But there is also an injury to the moral character as well as to the habits of mental industry, which is a necessary result of the fundamental laws of feeling. Exercise is the great instrument ordained by God to strengthen the active principles of the heart. On the other hand, all the passive susceptibilities are worn out and deadened by frequent impressions. Illustrations of these two truths are familiar to every one; but there is one well-known instance which offers us at once an example of the truth of both of them. It is that of the experienced and benevolent physician. The active principle of benevolence is strengthened by his daily occupations until it becomes a spontaneous and habitual thing in him to respond to every call of distress, regardless of personal fatigue, and to find happiness in doing so. But at the same time, his susceptibilities to the painful impressions of distressing scenes are so deadened that he can act with nerve and coolness in the midst of suffering, the sight of which would at first have unmanned him.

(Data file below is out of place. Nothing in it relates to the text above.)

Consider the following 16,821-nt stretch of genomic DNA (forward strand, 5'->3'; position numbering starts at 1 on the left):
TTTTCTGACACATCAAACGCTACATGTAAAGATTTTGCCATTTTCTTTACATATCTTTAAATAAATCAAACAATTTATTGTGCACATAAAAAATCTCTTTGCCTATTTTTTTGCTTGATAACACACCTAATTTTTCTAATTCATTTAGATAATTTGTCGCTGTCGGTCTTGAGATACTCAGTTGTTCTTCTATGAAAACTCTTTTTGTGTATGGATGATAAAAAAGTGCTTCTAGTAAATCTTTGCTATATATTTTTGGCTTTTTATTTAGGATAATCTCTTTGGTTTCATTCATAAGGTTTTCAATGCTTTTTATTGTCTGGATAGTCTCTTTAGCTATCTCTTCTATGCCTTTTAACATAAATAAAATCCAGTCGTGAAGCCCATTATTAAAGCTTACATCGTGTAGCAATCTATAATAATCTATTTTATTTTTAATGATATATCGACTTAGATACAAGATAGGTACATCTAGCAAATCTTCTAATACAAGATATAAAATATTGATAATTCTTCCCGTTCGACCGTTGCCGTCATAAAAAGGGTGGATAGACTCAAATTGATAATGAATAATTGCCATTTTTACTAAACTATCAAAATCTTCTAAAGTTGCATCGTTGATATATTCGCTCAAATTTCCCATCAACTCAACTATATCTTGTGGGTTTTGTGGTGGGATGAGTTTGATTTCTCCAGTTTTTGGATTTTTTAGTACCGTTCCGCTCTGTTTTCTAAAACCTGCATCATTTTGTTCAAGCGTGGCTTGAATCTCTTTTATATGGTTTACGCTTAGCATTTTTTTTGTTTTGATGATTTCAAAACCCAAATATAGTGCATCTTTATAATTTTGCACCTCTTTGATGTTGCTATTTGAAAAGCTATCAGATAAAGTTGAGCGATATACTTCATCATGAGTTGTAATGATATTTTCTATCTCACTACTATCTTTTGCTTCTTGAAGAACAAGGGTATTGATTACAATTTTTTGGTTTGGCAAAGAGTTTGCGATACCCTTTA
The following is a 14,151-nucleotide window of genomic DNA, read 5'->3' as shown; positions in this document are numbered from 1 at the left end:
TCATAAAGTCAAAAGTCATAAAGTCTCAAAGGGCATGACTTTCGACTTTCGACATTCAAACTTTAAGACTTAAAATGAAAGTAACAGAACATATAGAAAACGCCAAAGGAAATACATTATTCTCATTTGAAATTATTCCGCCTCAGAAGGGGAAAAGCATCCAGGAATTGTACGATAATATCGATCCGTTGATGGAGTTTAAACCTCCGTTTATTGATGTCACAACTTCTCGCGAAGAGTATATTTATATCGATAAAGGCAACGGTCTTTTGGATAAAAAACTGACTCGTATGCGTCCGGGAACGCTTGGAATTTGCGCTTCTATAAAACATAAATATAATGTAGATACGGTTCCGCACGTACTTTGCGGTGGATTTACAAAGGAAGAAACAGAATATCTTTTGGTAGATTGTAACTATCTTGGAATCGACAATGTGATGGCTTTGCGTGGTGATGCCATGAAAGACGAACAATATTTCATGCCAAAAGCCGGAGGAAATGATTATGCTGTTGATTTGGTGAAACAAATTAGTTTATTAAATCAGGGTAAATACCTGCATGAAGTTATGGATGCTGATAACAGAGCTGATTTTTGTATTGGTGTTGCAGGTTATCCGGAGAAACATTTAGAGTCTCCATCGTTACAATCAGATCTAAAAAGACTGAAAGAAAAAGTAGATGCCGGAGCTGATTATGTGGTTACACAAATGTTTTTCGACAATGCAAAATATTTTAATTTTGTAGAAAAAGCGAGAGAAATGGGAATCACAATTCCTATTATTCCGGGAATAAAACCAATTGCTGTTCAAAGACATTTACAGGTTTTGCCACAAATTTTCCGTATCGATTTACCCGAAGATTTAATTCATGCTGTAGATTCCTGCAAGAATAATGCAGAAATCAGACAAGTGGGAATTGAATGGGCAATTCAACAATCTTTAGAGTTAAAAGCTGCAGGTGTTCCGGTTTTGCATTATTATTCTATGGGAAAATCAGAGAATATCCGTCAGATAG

Now, all works of fiction are full of scenes of imaginary distress, which are constructed to impress the sensibilities. The fatal objection to the habitual contemplation of these scenes is this, that while they deaden the sensibilities, they afford no occasion or call for the exercise of active sympathies. Thus the feelings of the heart are cultivated into a monstrous, an unnatural, and unamiable disproportion. He who goes forth in the works of active benevolence among the real sufferings of his fellow creatures will have his sensibilities impressed, and at the same time will have opportunity to cultivate the principle of benevolence by its exercise. Thus the qualities of his heart will be nurtured in beautiful harmony, until they become an ornament to his character and a blessing to his race. This is God’s “school of morals.” This is God’s plan for developing and training the emotions and moral impulses. “Pure religion and undefiled before God and the Father is this, to visit the fatherless and the widows in their affliction, and to keep himself unspotted from the world.” And the adaptation of this plan of cultivation to the laws of man’s nature shows that the inventor is the same wise Being who created man. It is by practicing this precept of the gospel that man is truly humanized. But the beholder of these fictitious sorrows has his sympathies impressed, and therefore deadened, while those sympathies must necessarily remain inert and passive, because the whole scene is imaginary. And thus, by equal steps, he becomes at once sentimental and inhuman. While the Christian, whose heart has been trained in the school of duty, goes forth with cheerful and active sympathies in exercises of beneficence towards the real woes of his neighbor, the novel reader sits weeping over the sorrows of imaginary heroes and heroines, too selfish and lazy to lay down the fascinating volume and reach forth his hand to relieve an actual sufferer at his door.